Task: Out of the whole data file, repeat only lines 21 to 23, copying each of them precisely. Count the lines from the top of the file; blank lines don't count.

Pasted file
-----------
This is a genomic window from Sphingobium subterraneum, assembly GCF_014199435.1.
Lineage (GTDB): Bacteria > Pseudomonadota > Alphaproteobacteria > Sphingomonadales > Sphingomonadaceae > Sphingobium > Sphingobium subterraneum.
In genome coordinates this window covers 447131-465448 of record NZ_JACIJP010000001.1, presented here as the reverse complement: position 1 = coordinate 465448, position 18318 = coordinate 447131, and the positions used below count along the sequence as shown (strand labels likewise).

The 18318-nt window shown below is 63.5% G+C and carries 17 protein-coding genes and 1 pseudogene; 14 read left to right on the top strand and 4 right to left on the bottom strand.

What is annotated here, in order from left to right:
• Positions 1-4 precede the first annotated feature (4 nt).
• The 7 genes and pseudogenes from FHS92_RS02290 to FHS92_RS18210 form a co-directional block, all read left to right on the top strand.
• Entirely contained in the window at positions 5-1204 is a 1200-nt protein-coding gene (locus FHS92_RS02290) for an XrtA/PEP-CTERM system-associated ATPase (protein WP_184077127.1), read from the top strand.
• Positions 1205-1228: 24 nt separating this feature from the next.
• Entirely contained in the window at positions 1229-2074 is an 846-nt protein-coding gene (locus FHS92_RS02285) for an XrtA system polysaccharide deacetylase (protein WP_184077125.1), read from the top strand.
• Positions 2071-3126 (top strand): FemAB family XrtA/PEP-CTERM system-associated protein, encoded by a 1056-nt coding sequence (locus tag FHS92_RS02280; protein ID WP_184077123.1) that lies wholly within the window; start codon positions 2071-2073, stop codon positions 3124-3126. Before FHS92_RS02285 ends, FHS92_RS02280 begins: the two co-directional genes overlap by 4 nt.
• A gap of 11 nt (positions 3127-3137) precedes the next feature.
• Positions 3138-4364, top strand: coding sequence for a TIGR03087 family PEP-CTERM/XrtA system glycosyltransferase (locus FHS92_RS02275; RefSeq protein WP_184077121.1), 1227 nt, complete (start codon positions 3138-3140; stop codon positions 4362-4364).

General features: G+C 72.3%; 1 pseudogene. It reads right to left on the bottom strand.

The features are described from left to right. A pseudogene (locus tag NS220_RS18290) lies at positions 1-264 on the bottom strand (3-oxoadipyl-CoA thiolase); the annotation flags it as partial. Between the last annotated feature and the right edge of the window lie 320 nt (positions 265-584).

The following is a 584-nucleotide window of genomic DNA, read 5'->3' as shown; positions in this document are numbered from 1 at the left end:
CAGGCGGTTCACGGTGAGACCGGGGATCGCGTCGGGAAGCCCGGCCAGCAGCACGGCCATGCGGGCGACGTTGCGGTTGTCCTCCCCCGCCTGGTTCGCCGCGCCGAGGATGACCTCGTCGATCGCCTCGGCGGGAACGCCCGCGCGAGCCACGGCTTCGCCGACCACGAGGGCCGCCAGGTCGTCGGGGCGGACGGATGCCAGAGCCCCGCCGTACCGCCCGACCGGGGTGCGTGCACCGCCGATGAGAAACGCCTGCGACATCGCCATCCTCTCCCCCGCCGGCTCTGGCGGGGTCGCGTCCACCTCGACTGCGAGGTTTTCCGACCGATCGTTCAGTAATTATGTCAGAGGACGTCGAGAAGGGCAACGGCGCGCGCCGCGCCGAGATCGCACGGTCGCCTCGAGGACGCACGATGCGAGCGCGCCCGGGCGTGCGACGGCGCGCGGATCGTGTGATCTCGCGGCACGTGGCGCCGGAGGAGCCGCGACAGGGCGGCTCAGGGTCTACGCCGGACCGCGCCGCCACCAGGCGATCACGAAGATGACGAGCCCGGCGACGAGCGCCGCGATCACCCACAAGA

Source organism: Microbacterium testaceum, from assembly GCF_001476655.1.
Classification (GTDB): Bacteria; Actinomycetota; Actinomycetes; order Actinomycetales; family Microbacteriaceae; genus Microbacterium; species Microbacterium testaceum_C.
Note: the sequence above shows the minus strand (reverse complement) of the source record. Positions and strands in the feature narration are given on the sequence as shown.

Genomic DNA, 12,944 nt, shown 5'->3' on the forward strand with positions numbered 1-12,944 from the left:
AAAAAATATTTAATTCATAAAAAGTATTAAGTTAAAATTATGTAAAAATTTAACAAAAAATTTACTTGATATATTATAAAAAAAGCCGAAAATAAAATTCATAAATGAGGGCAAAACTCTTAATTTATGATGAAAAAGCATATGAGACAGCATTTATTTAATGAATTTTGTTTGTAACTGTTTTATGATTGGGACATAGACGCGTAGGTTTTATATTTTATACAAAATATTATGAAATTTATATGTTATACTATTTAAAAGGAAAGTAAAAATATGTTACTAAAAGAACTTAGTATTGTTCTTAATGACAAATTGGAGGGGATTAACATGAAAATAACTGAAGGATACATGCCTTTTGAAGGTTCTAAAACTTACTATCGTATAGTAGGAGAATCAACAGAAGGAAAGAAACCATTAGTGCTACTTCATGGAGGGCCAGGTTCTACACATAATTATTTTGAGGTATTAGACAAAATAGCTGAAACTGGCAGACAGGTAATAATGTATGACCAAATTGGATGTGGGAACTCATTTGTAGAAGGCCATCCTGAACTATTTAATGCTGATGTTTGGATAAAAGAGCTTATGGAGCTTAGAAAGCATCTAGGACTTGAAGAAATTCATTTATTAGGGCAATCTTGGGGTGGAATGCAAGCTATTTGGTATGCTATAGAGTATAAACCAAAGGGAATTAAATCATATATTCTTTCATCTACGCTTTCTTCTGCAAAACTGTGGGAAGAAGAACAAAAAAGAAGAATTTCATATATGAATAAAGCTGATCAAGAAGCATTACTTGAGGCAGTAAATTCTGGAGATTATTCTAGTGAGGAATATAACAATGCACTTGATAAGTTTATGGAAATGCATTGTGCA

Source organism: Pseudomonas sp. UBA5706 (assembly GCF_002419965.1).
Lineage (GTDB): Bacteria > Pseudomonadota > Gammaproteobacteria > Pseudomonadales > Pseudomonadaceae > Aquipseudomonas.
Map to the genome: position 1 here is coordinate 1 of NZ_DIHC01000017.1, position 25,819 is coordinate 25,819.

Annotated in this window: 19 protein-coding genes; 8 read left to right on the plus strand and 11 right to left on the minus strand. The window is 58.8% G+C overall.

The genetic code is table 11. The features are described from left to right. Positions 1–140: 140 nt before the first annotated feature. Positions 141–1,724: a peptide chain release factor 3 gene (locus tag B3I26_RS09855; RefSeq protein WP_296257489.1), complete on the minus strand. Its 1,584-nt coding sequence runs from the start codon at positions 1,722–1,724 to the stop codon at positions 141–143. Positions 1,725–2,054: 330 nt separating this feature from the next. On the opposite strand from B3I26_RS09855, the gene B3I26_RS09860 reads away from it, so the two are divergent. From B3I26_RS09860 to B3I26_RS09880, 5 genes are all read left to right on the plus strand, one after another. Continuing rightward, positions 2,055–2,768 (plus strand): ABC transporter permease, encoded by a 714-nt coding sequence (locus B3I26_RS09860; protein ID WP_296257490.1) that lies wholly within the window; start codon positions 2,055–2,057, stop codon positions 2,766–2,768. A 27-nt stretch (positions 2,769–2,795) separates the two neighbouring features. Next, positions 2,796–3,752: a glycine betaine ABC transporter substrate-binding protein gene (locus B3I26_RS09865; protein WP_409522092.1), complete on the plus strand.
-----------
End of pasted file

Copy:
Genomic DNA, 12,944 nt, shown 5'->3' on the forward strand with positions numbered 1-12,944 from the left:
AAAAAATATTTAATTCATAAAAAGTATTAAGTTAAAATTATGTAAAAATTTAACAAAAAATTTACTTGATATATTATAAAAAAAGCCGAAAATAAAATTCATAAATGAGGGCAAAACTCTTAATTTATGATGAAAAAGCATATGAGACAGCATTTATTTAATGAATTTTGTTTGTAACTGTTTTATGATTGGGACATAGACGCGTAGGTTTTATATTTTATACAAAATATTATGAAATTTATATGTTATACTATTTAAAAGGAAAGTAAAAATATGTTACTAAAAGAACTTAGTATTGTTCTTAATGACAAATTGGAGGGGATTAACATGAAAATAACTGAAGGATACATGCCTTTTGAAGGTTCTAAAACTTACTATCGTATAGTAGGAGAATCAACAGAAGGAAAGAAACCATTAGTGCTACTTCATGGAGGGCCAGGTTCTACACATAATTATTTTGAGGTATTAGACAAAATAGCTGAAACTGGCAGACAGGTAATAATGTATGACCAAATTGGATGTGGGAACTCATTTGTAGAAGGCCATCCTGAACTATTTAATGCTGATGTTTGGATAAAAGAGCTTATGGAGCTTAGAAAGCATCTAGGACTTGAAGAAATTCATTTATTAGGGCAATCTTGGGGTGGAATGCAAGCTATTTGGTATGCTATAGAGTATAAACCAAAGGGAATTAAATCATATATTCTTTCATCTACGCTTTCTTCTGCAAAACTGTGGGAAGAAGAACAAAAAAGAAGAATTTCATATATGAATAAAGCTGATCAAGAAGCATTACTTGAGGCAGTAAATTCTGGAGATTATTCTAGTGAGGAATATAACAATGCACTTGATAAGTTTATGGAAATGCATTGTGCA

Source organism: Pseudomonas sp. UBA5706 (assembly GCF_002419965.1).